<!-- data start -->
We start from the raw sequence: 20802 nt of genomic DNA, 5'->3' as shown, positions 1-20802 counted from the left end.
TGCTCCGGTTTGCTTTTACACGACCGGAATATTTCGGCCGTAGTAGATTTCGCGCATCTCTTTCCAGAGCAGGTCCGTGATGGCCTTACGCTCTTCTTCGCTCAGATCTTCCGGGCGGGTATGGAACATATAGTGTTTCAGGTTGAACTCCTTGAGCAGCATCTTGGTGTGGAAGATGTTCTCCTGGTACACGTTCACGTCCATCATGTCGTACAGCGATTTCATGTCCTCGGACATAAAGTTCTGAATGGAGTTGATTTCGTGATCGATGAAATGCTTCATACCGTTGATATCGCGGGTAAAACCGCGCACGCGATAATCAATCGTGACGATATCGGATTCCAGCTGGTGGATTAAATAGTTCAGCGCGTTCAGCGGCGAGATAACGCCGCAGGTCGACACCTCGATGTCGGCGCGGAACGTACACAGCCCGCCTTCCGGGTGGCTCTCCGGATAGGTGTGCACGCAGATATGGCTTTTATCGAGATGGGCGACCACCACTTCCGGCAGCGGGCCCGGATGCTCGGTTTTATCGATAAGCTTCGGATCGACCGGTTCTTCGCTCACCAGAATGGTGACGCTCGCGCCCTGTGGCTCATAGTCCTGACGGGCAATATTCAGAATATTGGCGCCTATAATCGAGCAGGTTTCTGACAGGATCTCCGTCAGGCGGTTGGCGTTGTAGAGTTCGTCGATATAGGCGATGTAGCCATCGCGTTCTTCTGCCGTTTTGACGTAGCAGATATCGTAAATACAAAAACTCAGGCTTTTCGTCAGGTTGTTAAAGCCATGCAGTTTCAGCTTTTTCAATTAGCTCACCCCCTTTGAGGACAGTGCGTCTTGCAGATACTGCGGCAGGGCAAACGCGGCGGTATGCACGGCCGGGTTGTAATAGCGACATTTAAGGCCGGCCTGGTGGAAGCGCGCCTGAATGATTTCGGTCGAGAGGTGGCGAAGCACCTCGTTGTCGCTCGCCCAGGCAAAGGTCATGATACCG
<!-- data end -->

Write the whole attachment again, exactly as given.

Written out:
We start from the raw sequence: 20802 nt of genomic DNA, 5'->3' as shown, positions 1-20802 counted from the left end.
TGCTCCGGTTTGCTTTTACACGACCGGAATATTTCGGCCGTAGTAGATTTCGCGCATCTCTTTCCAGAGCAGGTCCGTGATGGCCTTACGCTCTTCTTCGCTCAGATCTTCCGGGCGGGTATGGAACATATAGTGTTTCAGGTTGAACTCCTTGAGCAGCATCTTGGTGTGGAAGATGTTCTCCTGGTACACGTTCACGTCCATCATGTCGTACAGCGATTTCATGTCCTCGGACATAAAGTTCTGAATGGAGTTGATTTCGTGATCGATGAAATGCTTCATACCGTTGATATCGCGGGTAAAACCGCGCACGCGATAATCAATCGTGACGATATCGGATTCCAGCTGGTGGATTAAATAGTTCAGCGCGTTCAGCGGCGAGATAACGCCGCAGGTCGACACCTCGATGTCGGCGCGGAACGTACACAGCCCGCCTTCCGGGTGGCTCTCCGGATAGGTGTGCACGCAGATATGGCTTTTATCGAGATGGGCGACCACCACTTCCGGCAGCGGGCCCGGATGCTCGGTTTTATCGATAAGCTTCGGATCGACCGGTTCTTCGCTCACCAGAATGGTGACGCTCGCGCCCTGTGGCTCATAGTCCTGACGGGCAATATTCAGAATATTGGCGCCTATAATCGAGCAGGTTTCTGACAGGATCTCCGTCAGGCGGTTGGCGTTGTAGAGTTCGTCGATATAGGCGATGTAGCCATCGCGTTCTTCTGCCGTTTTGACGTAGCAGATATCGTAAATACAAAAACTCAGGCTTTTCGTCAGGTTGTTAAAGCCATGCAGTTTCAGCTTTTTCAATTAGCTCACCCCCTTTGAGGACAGTGCGTCTTGCAGATACTGCGGCAGGGCAAACGCGGCGGTATGCACGGCCGGGTTGTAATAGCGACATTTAAGGCCGGCCTGGTGGAAGCGCGCCTGAATGATTTCGGTCGAGAGGTGGCGAAGCACCTCGTTGTCGCTCGCCCAGGCAAAGGTCATGATACCG